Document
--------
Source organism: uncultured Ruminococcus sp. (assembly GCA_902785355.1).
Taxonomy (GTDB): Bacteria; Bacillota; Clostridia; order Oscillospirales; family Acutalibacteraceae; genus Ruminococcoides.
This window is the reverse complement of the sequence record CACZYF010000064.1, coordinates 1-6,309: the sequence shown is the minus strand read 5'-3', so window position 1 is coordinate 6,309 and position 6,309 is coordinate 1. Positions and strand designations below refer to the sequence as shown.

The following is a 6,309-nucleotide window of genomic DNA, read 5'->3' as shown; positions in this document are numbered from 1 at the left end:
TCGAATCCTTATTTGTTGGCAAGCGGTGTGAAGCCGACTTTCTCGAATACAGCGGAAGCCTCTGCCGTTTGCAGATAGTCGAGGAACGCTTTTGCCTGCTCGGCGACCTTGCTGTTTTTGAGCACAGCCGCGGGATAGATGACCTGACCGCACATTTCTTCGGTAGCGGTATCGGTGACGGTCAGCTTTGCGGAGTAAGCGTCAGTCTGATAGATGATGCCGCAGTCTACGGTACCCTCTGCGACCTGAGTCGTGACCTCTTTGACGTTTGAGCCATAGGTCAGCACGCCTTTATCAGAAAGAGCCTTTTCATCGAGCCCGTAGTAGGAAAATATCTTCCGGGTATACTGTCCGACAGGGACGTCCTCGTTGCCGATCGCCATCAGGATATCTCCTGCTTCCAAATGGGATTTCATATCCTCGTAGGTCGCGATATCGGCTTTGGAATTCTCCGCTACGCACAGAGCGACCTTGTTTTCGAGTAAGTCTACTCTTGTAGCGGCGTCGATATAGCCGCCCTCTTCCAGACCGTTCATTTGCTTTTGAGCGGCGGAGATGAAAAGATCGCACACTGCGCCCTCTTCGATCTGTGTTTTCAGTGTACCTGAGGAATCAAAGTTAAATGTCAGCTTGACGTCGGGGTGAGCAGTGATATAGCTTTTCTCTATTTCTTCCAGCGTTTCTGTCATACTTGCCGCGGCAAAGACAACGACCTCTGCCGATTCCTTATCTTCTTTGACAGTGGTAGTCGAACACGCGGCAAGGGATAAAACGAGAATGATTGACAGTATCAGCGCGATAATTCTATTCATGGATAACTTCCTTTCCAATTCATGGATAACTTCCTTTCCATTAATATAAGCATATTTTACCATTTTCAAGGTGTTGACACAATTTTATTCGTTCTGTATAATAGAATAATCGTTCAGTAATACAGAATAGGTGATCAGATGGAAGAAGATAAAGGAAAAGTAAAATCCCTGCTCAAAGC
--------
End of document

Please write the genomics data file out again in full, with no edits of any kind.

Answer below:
Source organism: uncultured Ruminococcus sp. (assembly GCA_902785355.1).
Taxonomy (GTDB): Bacteria; Bacillota; Clostridia; order Oscillospirales; family Acutalibacteraceae; genus Ruminococcoides.
This window is the reverse complement of the sequence record CACZYF010000064.1, coordinates 1-6,309: the sequence shown is the minus strand read 5'-3', so window position 1 is coordinate 6,309 and position 6,309 is coordinate 1. Positions and strand designations below refer to the sequence as shown.

The following is a 6,309-nucleotide window of genomic DNA, read 5'->3' as shown; positions in this document are numbered from 1 at the left end:
TCGAATCCTTATTTGTTGGCAAGCGGTGTGAAGCCGACTTTCTCGAATACAGCGGAAGCCTCTGCCGTTTGCAGATAGTCGAGGAACGCTTTTGCCTGCTCGGCGACCTTGCTGTTTTTGAGCACAGCCGCGGGATAGATGACCTGACCGCACATTTCTTCGGTAGCGGTATCGGTGACGGTCAGCTTTGCGGAGTAAGCGTCAGTCTGATAGATGATGCCGCAGTCTACGGTACCCTCTGCGACCTGAGTCGTGACCTCTTTGACGTTTGAGCCATAGGTCAGCACGCCTTTATCAGAAAGAGCCTTTTCATCGAGCCCGTAGTAGGAAAATATCTTCCGGGTATACTGTCCGACAGGGACGTCCTCGTTGCCGATCGCCATCAGGATATCTCCTGCTTCCAAATGGGATTTCATATCCTCGTAGGTCGCGATATCGGCTTTGGAATTCTCCGCTACGCACAGAGCGACCTTGTTTTCGAGTAAGTCTACTCTTGTAGCGGCGTCGATATAGCCGCCCTCTTCCAGACCGTTCATTTGCTTTTGAGCGGCGGAGATGAAAAGATCGCACACTGCGCCCTCTTCGATCTGTGTTTTCAGTGTACCTGAGGAATCAAAGTTAAATGTCAGCTTGACGTCGGGGTGAGCAGTGATATAGCTTTTCTCTATTTCTTCCAGCGTTTCTGTCATACTTGCCGCGGCAAAGACAACGACCTCTGCCGATTCCTTATCTTCTTTGACAGTGGTAGTCGAACACGCGGCAAGGGATAAAACGAGAATGATTGACAGTATCAGCGCGATAATTCTATTCATGGATAACTTCCTTTCCAATTCATGGATAACTTCCTTTCCATTAATATAAGCATATTTTACCATTTTCAAGGTGTTGACACAATTTTATTCGTTCTGTATAATAGAATAATCGTTCAGTAATACAGAATAGGTGATCAGATGGAAGAAGATAAAGGAAAAGTAAAATCCCTGCTCAAAGC